Government plans to curb air pollution so inadequate they are unlawful, High Court rules

Environmental lawyers win latest case over UK’s failure to bring country in line with EU quality standards

Josh Gabbatiss
Science Correspondent
Wednesday 21 February 2018 13:05
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Theresa May responds to high court ruling that air pollution plan is 'unlawful'

The Government’s plans to tackle air pollution have been declared “unlawful” in a High Court ruling that condemned their inadequacy.

Environmental lawyers from ClientEarth won a legal challenge launched last month against official proposals for reducing illegal levels of harmful nitrogen dioxide, most of which comes from vehicles.

The judge said more action was needed in 45 English local authority areas and in Wales.

Mr Justice Garnham said the Government’s plan was “seriously flawed” in respect of those areas, and was not expected to reduce pollution to within legal levels until 2021.

He said: “Because the obligation is zone-specific, the fact that each of the 45 local authority areas will achieve compliance in any event by 2021 is of no immediate significance.

“The Environment Secretary must ensure that, in each of the 45 areas, steps are taken to achieve compliance as soon as possible, by the quickest route possible and by a means that makes that outcome likely.”

Previous plans had already been deemed illegal by courts for failing to adequately tackle air pollution in the UK and bring it in line with EU air quality standards.

The court had previously heard that nitrogen dioxide levels are still too high in 37 of the 43 air quality zones across the country.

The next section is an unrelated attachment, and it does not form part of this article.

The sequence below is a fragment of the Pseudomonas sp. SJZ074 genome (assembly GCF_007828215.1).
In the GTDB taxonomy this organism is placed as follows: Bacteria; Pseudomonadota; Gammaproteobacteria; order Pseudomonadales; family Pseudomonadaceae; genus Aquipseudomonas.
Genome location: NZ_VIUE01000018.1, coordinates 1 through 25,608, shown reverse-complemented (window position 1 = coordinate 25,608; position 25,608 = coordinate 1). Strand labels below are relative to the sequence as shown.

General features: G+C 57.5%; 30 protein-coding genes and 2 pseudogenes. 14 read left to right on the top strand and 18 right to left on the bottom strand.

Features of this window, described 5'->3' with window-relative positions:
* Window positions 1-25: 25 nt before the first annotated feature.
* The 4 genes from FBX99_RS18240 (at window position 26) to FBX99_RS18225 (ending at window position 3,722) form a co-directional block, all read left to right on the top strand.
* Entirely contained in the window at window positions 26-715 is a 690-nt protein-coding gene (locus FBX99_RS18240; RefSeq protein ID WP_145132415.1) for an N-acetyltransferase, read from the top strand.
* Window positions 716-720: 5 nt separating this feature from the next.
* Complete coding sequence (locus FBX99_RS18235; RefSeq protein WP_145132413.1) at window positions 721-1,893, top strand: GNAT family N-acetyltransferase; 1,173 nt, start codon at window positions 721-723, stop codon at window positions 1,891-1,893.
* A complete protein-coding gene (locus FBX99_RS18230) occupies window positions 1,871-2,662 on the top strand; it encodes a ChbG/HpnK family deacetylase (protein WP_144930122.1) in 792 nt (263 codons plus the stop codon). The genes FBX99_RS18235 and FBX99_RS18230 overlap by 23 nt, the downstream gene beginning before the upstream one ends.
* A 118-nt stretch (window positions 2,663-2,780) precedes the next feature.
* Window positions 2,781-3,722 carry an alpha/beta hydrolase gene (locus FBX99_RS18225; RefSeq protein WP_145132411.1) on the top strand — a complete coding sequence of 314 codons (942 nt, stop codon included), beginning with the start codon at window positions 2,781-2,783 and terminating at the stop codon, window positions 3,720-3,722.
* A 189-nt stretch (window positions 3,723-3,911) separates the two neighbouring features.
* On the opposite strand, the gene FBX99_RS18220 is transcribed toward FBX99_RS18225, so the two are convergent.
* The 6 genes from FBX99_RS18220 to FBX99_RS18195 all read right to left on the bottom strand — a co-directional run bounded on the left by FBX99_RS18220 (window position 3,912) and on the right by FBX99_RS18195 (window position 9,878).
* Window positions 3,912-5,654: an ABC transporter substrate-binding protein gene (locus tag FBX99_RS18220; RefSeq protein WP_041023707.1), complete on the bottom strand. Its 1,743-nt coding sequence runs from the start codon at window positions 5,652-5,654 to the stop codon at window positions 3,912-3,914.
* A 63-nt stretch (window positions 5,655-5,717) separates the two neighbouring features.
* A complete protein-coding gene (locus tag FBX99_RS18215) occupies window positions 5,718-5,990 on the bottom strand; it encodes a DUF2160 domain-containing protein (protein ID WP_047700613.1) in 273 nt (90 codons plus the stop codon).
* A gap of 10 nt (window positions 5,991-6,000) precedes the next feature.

The most recent government plan involves setting aside £255m to help local authorities improve air quality, and proposals to end the sale of all conventional petrol and diesel cars by 2040.

Critics have called this plan a “shabby rewrite” that is incapable of delivering cleaner air.

Mary Creagh, chair of the Environmental Audit Committee, said: “Millions of people in the UK live with illegally high levels of air pollution, which results in 40,000 early deaths every year.

“Ministers’ shambolic attempts to tackle this means this is the third time the courts have ordered the Government to come up with a new plan.

“The Government must now use every tool in the box to clean up our choking cities.”

Green MEP Keith Taylor said: “The Government still won’t learn its lesson. A shabby rewrite of their dismal air quality ‘plan’ was never going to deliver cleaner air. Time after time the Tories’ deadly apathy has been called out by the courts, thanks to the dogged and admirable work of ClientEarth.

“Instead of confronting their moral and legal duty to protect our health, ministers have prioritised throwing taxpayers’ cash away fighting in the courts against taking even the most basic action needed to bring our air within EU air pollution limits. It’s a disgrace. The Government is standing idly by while Britain chokes.”

James Beard, climate and transport specialist at WWF, said: “The ruling that a 2040 petrol/diesel sales ban and passing the buck to local authorities do not add up to a satisfactory air quality plan, means we’re back to the drawing board.

“Defra (Department for Environment, Food and Rural Affairs) should bring forward its petrol/diesel sales ban to 2030. This will help local authorities clear the air in their streets in the near term, while cutting carbon emissions and helping protect people and nature from the impacts of climate change.”

The judge did, however, reject ClientEarth’s case in relation to the Government’s plans for five key cities, including London.

He said the Government’s approach to those cities was “sensible, rational and lawful”.

A spokesperson from Defra said: “We are pleased that the judge dismissed two of the three complaints. The judge found that our modelling is compliant and that our approach to areas with major air quality problems is ‘sensible, rational and lawful’.

“The court has also asked us to go further in areas with less severe air quality problems. We had previously considered that it was sufficient to take a pragmatic, less formal approach to such areas. However, in view of the court’s judgment, we are happy to take a more formal line with them.

“We have already delivered significant improvements in air quality since 2010 and we will continue to implement our £3.5bn air quality plan.”

Additional reporting by PA

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